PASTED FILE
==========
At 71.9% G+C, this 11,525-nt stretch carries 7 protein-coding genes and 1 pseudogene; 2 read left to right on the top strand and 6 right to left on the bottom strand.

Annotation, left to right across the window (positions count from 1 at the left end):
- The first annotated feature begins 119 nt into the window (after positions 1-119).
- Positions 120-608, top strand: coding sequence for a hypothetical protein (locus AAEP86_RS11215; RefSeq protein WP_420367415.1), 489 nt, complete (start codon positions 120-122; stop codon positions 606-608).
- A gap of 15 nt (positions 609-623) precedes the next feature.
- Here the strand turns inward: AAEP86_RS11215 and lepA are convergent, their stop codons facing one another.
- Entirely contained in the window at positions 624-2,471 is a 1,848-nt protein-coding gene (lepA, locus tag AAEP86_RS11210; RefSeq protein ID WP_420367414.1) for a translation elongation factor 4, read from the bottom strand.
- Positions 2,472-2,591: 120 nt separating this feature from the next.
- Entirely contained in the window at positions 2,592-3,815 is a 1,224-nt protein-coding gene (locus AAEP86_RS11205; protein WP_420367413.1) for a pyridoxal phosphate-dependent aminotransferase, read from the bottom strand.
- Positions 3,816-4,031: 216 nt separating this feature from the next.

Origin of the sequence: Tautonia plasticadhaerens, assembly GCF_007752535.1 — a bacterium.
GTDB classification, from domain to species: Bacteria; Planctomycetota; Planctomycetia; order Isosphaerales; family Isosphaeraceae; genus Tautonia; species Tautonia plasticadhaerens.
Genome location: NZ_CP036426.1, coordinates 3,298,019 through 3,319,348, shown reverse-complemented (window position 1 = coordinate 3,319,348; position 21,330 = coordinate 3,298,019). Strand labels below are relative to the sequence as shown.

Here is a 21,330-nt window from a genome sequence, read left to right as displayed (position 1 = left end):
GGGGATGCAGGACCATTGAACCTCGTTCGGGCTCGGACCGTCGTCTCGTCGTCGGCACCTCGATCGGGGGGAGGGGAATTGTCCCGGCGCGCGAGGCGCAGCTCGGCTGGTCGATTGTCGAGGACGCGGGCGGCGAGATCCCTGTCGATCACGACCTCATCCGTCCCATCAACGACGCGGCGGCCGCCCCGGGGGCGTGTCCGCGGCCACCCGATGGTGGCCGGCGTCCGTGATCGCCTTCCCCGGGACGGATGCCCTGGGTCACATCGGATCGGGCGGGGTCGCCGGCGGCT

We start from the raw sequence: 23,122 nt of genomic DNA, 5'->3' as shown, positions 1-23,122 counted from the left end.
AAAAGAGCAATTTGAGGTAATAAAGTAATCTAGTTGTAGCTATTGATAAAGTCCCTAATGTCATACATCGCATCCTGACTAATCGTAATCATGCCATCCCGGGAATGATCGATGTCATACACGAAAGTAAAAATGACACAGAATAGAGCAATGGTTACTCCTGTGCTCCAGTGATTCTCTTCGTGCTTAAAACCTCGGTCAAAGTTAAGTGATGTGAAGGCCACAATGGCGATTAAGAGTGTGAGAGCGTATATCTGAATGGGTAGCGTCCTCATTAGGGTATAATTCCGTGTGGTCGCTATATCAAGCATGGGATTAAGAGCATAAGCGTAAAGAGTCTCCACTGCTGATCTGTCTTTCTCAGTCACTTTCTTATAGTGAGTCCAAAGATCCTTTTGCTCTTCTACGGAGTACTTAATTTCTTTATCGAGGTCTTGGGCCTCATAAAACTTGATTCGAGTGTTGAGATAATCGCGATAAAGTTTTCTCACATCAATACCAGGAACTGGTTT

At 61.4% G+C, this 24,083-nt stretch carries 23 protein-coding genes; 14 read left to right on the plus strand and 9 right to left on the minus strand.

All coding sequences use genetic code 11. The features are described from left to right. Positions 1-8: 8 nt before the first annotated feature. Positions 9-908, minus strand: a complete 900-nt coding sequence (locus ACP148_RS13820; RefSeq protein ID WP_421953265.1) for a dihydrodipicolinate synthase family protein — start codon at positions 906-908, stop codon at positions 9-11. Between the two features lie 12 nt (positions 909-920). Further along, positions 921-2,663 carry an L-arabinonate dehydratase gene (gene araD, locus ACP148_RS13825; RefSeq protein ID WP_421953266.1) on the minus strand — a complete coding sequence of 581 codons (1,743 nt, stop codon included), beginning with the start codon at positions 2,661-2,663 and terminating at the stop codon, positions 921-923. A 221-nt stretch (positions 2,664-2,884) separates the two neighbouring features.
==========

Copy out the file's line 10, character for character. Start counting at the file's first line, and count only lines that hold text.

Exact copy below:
- Positions 3,816-4,031: 216 nt separating this feature from the next.